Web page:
Fergie was huge, with a slight 'fro, and he refused to smile – even this one time for the camera. Don Kessinger and Glenn Beckert, Katie had expressed interest in – so I knew "hands off" without her mentioning it. Randy Hundley had bad teeth, and Ron Santo had kind of a paunch, which only reminded me of my own. Kenny Holtzman, I imagined, was Jewish so that scared me off because I had never met one. Billy Williams was too quiet, like me; we would be boring together. Ernie was a superstar. Out of my league.


I was at a loss. I would again take in their features, their expressions, their stance. Don Kessinger was one of the few non-closeups, kneeling on one knee. If my sister wanted him, fine, but what could she possibly do with two? As I rifled through her programs, one name accosted me always: Glem Beckerf. Never "Glen," never "Beckert," which to me meant he had a good sense of humor. Blue-eyed Glenn Beckert would be my guy. I had always liked second base – so vulnerable – and he didn't look inbred at all.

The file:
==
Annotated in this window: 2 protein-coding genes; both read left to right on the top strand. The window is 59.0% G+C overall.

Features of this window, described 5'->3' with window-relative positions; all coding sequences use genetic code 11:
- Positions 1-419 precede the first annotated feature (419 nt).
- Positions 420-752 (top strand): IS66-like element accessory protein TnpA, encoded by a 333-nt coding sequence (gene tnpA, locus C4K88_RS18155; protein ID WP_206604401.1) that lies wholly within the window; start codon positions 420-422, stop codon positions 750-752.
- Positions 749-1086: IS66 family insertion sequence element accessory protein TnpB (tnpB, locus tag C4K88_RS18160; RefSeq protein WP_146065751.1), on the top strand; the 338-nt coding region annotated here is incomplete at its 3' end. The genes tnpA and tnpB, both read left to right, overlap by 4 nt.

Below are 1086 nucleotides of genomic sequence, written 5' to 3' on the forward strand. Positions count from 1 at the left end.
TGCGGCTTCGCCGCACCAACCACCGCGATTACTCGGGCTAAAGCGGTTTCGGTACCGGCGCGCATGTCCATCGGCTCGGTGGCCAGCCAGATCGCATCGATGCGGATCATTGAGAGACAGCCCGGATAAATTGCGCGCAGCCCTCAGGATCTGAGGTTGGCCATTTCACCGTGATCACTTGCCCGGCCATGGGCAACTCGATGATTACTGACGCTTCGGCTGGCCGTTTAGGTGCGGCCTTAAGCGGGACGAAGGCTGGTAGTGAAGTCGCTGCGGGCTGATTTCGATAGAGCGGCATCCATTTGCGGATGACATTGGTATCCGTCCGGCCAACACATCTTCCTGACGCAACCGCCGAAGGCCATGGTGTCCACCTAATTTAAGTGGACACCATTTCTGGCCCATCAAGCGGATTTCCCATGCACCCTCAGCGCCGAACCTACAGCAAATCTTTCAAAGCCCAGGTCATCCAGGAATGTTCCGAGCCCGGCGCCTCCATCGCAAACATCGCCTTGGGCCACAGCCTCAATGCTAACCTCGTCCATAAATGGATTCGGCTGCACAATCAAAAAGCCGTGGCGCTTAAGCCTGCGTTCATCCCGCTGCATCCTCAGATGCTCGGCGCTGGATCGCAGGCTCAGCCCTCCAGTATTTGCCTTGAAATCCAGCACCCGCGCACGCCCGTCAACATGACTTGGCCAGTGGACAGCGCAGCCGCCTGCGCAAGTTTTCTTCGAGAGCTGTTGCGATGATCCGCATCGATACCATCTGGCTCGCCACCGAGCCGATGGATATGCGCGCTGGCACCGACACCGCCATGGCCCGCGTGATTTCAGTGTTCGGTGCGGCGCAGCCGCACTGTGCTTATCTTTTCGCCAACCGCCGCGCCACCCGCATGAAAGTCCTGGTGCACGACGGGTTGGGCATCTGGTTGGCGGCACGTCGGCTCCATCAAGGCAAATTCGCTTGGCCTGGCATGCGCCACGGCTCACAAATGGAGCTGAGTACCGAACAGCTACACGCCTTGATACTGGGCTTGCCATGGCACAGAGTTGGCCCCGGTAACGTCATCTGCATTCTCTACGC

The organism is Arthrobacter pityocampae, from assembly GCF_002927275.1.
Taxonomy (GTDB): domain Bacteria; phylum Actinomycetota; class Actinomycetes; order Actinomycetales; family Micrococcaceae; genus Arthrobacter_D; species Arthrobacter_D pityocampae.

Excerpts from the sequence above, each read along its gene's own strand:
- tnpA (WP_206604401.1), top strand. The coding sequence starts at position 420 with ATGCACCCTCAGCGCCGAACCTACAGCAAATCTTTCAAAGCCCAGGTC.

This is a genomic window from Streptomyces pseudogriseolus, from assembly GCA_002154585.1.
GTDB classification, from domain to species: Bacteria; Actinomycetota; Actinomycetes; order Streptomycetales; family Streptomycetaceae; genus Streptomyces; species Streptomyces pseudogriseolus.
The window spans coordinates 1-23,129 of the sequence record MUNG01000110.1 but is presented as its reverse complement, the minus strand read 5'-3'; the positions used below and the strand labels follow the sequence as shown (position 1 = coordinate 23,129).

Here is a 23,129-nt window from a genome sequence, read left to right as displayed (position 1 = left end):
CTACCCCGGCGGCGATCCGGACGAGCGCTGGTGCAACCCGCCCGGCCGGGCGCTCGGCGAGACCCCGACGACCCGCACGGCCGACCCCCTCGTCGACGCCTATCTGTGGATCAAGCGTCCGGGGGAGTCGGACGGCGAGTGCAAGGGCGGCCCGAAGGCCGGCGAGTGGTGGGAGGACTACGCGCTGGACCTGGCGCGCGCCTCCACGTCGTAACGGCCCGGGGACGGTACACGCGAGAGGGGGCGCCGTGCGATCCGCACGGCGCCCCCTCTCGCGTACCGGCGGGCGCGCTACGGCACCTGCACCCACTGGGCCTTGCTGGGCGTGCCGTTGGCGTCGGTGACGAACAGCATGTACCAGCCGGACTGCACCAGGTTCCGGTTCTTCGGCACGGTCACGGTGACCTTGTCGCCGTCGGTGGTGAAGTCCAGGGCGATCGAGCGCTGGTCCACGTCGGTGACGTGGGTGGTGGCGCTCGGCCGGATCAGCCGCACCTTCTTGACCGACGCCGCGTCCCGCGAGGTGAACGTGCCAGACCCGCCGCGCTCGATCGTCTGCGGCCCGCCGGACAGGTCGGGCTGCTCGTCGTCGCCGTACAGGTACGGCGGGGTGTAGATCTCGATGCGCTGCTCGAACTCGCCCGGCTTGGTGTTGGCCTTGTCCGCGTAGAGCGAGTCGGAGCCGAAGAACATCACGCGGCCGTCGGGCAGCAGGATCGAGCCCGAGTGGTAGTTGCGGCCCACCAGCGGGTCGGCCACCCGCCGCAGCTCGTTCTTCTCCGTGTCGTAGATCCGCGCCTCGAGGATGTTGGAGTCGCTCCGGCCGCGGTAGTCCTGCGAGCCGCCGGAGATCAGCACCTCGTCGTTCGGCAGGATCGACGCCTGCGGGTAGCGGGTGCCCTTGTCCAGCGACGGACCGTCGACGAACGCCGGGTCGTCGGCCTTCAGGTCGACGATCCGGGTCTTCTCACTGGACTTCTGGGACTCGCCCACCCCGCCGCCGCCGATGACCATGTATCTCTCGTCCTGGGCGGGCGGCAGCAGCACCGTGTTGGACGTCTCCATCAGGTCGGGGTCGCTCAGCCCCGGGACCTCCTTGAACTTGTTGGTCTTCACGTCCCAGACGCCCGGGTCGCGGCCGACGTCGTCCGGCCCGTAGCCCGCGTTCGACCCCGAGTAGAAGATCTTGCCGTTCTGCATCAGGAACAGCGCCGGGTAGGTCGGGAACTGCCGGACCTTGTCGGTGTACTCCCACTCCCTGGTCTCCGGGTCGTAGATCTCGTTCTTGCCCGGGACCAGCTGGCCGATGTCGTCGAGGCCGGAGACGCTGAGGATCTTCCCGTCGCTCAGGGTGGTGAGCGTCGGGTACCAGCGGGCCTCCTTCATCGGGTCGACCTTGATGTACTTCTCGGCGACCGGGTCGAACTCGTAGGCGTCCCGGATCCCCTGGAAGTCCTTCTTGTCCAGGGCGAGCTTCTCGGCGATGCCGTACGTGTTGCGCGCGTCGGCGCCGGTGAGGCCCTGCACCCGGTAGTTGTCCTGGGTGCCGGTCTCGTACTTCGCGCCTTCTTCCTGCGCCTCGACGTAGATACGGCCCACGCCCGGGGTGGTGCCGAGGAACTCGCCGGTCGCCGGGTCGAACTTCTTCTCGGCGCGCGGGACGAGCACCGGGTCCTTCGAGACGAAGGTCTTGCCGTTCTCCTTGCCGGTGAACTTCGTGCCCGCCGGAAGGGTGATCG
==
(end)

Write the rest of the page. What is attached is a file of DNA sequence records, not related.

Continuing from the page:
The Wrigleyville Monkey's Paw by James Finn Garner


The old man said, Look at me. You think it's brought me luck? The thing about a monkey's paw, the old woman told me, was that the wishes usually don't go like you think. She told me to take it and throw it in the lake, but I didn't listen. All I heard was, it grants three wishes. So I ignore her and take the paw home. I go into my kitchen and turn off all the lights. And I says, Oh Magical Monkey Paw, I want the Cubs to finish first, I want them to stand the tallest of all the National League teams.


Well, after I said this, the old monkey's paw begins to shake, and slowly one of its fingers curls itself up tight. This scared me a lot more than it made me happy. I waited all season to see what would happen.


So you got your wish, I said. The Cubs came in first that year, although…


Although! Although! You didn't hear what I said. I asked for the Cubs to stand the tallest of the National League teams. And what happened?


Durham lets the ball roll between his legs, I said.